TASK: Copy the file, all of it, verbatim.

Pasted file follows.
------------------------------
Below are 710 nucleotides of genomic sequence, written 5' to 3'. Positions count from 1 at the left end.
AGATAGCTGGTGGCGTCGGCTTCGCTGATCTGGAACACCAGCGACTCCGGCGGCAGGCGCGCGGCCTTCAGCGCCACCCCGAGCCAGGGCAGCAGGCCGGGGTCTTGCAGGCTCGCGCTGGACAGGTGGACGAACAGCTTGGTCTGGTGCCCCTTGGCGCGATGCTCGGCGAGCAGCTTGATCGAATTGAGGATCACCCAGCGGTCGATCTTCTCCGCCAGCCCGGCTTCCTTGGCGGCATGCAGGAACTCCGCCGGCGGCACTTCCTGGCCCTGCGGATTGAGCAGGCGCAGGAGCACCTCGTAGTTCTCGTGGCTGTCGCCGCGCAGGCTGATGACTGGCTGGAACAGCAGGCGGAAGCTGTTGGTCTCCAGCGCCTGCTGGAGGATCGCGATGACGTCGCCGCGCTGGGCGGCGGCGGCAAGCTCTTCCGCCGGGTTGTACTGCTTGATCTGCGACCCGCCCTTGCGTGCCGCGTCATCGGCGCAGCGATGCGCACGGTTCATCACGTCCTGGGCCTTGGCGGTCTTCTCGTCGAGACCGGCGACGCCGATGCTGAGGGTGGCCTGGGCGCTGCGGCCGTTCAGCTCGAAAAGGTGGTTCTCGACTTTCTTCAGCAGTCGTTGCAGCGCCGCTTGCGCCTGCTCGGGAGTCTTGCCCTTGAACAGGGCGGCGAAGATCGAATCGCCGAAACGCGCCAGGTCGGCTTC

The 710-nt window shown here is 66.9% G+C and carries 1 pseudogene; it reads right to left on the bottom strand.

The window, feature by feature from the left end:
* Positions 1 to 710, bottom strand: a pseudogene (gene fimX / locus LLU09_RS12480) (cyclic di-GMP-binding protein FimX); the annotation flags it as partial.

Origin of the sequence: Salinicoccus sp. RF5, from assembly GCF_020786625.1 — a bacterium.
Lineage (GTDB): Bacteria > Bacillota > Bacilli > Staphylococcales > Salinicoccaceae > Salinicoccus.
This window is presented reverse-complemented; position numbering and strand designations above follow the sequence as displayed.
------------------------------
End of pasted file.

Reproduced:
Below are 710 nucleotides of genomic sequence, written 5' to 3'. Positions count from 1 at the left end.
AGATAGCTGGTGGCGTCGGCTTCGCTGATCTGGAACACCAGCGACTCCGGCGGCAGGCGCGCGGCCTTCAGCGCCACCCCGAGCCAGGGCAGCAGGCCGGGGTCTTGCAGGCTCGCGCTGGACAGGTGGACGAACAGCTTGGTCTGGTGCCCCTTGGCGCGATGCTCGGCGAGCAGCTTGATCGAATTGAGGATCACCCAGCGGTCGATCTTCTCCGCCAGCCCGGCTTCCTTGGCGGCATGCAGGAACTCCGCCGGCGGCACTTCCTGGCCCTGCGGATTGAGCAGGCGCAGGAGCACCTCGTAGTTCTCGTGGCTGTCGCCGCGCAGGCTGATGACTGGCTGGAACAGCAGGCGGAAGCTGTTGGTCTCCAGCGCCTGCTGGAGGATCGCGATGACGTCGCCGCGCTGGGCGGCGGCGGCAAGCTCTTCCGCCGGGTTGTACTGCTTGATCTGCGACCCGCCCTTGCGTGCCGCGTCATCGGCGCAGCGATGCGCACGGTTCATCACGTCCTGGGCCTTGGCGGTCTTCTCGTCGAGACCGGCGACGCCGATGCTGAGGGTGGCCTGGGCGCTGCGGCCGTTCAGCTCGAAAAGGTGGTTCTCGACTTTCTTCAGCAGTCGTTGCAGCGCCGCTTGCGCCTGCTCGGGAGTCTTGCCCTTGAACAGGGCGGCGAAGATCGAATCGCCGAAACGCGCCAGGTCGGCTTC

The 710-nt window shown here is 66.9% G+C and carries 1 pseudogene; it reads right to left on the bottom strand.

The window, feature by feature from the left end:
* Positions 1 to 710, bottom strand: a pseudogene (gene fimX / locus LLU09_RS12480) (cyclic di-GMP-binding protein FimX); the annotation flags it as partial.

Origin of the sequence: Salinicoccus sp. RF5, from assembly GCF_020786625.1 — a bacterium.
Lineage (GTDB): Bacteria > Bacillota > Bacilli > Staphylococcales > Salinicoccaceae > Salinicoccus.
This window is presented reverse-complemented; position numbering and strand designations above follow the sequence as displayed.